A notebook with mockups

Making an interface is a time consuming task. Hardly any framework makes it as easy as they promise. And sometimes you just need to prototype an idea to see if it really works. That’s when different ways of prototyping come in handy. 😊 (more…)

A globe showing a part of North America

Languages can be grouped together in different ways. One can put languages together based on their family relation (e.g. Uralic languages, Indo-European languages) or the area where they are spoken. But maybe the most interesting and eye-opeing way of grouping them is by their morphology. As it turns out, there are only four morphological groups for languages and all spoken languages fall into one of them. (more…)

A green python ready to use HFST :-D

HFST (Helsinki Finite-State Transducer Technology) is a neat tool for modelling morphology of languages in a computational way. The problem is that currently, the Python API is under-documented. But fear not, in this post you will learn how to load optimised lookup files in Python and use them to analyse and generate word forms. 😃
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Eyeglasses on top of an empty notebook

Believe it or not, we have different kinds of memory systems in the brain. In this post, I am going to cover three of them: episodic, procedural and working memory. All of them serve for a different purpose, and research shows that they are independent. It’s perfectly possible to forget how your life has been so far and still remember how to play a piano. 😮 (more…)

A big city seen from a tall building

When making software, one will automatically want to believe in the result being useful. Why wouldn’t it be? After all, the software product is built to solve a task, so it should be useful for the task, right? This is not necessarily the case. Nielsen defines usefulness of software by two key terms: utility and usability. In this post, I am going to walk you through these concepts. 🚶🏼 (more…)

A playstation 4 controller

The Final Fantasy series has seen a lot changes over the years. If you like one game in the series, you might hate another. Square Enix has sure tried out different approaches in crafting an RPG battle system! And this time, for me, they had hit the spot once more.😃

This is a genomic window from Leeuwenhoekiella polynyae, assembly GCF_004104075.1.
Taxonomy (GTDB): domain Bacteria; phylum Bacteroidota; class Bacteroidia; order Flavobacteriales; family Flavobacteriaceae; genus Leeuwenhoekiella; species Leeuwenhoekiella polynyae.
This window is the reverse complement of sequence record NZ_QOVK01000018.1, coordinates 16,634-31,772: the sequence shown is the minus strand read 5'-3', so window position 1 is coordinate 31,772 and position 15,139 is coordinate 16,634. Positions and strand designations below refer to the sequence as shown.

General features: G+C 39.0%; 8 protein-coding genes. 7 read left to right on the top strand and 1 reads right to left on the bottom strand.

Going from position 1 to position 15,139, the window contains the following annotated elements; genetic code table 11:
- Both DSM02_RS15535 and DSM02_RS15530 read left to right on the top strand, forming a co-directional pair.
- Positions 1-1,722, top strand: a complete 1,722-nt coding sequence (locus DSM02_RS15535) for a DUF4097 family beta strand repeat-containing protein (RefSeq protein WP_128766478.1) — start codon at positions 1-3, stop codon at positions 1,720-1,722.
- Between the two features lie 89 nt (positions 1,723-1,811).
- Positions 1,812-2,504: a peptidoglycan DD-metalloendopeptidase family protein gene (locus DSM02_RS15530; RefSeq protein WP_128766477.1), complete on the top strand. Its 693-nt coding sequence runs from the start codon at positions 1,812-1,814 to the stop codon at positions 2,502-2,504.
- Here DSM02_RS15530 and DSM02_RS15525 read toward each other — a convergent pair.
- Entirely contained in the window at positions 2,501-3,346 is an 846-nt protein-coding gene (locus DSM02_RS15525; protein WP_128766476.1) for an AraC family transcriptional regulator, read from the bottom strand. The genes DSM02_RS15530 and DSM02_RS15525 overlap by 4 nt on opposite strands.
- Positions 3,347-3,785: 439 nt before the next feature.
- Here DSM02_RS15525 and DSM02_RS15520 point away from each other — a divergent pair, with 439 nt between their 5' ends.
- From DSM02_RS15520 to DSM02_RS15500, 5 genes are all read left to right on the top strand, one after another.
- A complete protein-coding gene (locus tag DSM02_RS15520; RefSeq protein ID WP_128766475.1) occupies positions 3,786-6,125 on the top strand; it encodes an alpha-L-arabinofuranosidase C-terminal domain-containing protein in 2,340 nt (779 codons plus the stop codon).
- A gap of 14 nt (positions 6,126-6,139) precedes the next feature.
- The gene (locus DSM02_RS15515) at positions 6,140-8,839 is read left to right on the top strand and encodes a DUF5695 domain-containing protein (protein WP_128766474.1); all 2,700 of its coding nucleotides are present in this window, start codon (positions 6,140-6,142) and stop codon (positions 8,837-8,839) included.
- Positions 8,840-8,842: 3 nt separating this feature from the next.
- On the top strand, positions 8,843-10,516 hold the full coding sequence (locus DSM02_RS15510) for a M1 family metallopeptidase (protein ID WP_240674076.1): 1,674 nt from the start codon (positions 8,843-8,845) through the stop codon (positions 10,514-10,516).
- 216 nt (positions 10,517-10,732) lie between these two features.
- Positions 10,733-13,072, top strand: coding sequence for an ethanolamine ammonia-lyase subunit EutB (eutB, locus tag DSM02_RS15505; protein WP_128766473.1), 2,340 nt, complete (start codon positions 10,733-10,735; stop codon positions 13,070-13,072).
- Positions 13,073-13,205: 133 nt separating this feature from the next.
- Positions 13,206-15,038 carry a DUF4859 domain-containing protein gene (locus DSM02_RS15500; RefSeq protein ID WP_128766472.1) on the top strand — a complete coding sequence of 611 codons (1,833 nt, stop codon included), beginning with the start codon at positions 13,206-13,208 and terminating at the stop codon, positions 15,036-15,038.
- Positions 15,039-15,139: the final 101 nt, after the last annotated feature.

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A new message on a phone screen

The biggest misconception about usability is that you would always need to have real test users to improve the user experience. There are however more economical ways to make improvements into your application’s user interface. Today we are going to take a look at workload and missing information content. (more…)

Statues of saints

I had taken quite a few courses in philosophy, but all I learned from them were long lists of great minds and what they think about the world. But somehow I didn’t feel quite satisfied. Was that it? Is philosophy just about knowing what others have thought before you? To know enough thinkers to have a name or two to drop in every single conversation? Then what’s the point, I wondered. (more…)

Force Android to switch to mobile internet on weak WiFi

My new phone has an awesome WiFi modem. 📡 The problem is that it’s a bit too good for it’s own sake. Whenever I walk away from my home, I will be offline for up to 50 meters from my place. This is because my Android phone is still connected to my home WiFi, but the signal is too weak to provide any internet access.

Luckily, the issue of your phone staying connected to a weak WiFi is extremely easy to solve. 😊 (more…)

Super Mario toy celebrating

Lately, I have put much thought into usability in video games. Back in the days, we were used to games being not-so-user-firendly. Such as Super Mario, a platformer that doesn’t let you save is just as usable as Microsoft Word without save feature. Of course, if you could save your progress anytime in Super Mario, it would be as usable as Word when it comes to saving, but it would take a part of the game out. It would become too easy if you never had to start from the beginning after dying. Therefore, there’s a tradeoff! 🤔 (more…)